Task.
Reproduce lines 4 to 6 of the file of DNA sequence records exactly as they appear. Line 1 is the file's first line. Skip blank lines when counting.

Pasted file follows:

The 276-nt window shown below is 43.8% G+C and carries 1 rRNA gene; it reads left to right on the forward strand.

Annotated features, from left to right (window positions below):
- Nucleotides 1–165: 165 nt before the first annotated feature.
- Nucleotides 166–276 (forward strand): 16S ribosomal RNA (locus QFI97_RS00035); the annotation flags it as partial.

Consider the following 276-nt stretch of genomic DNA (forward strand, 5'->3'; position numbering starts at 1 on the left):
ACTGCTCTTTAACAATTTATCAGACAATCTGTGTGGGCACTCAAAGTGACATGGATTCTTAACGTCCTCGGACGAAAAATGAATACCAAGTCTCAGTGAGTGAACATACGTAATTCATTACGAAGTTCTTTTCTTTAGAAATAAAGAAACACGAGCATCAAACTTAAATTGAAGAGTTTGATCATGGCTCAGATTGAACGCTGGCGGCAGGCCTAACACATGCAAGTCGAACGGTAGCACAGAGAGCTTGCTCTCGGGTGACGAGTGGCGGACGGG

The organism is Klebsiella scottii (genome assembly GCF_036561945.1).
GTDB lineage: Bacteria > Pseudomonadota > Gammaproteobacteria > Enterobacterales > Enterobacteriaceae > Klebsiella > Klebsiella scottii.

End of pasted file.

- Nucleotides 166–276 (forward strand): 16S ribosomal RNA (locus QFI97_RS00035); the annotation flags it as partial.

Consider the following 276-nt stretch of genomic DNA (forward strand, 5'->3'; position numbering starts at 1 on the left):
ACTGCTCTTTAACAATTTATCAGACAATCTGTGTGGGCACTCAAAGTGACATGGATTCTTAACGTCCTCGGACGAAAAATGAATACCAAGTCTCAGTGAGTGAACATACGTAATTCATTACGAAGTTCTTTTCTTTAGAAATAAAGAAACACGAGCATCAAACTTAAATTGAAGAGTTTGATCATGGCTCAGATTGAACGCTGGCGGCAGGCCTAACACATGCAAGTCGAACGGTAGCACAGAGAGCTTGCTCTCGGGTGACGAGTGGCGGACGGG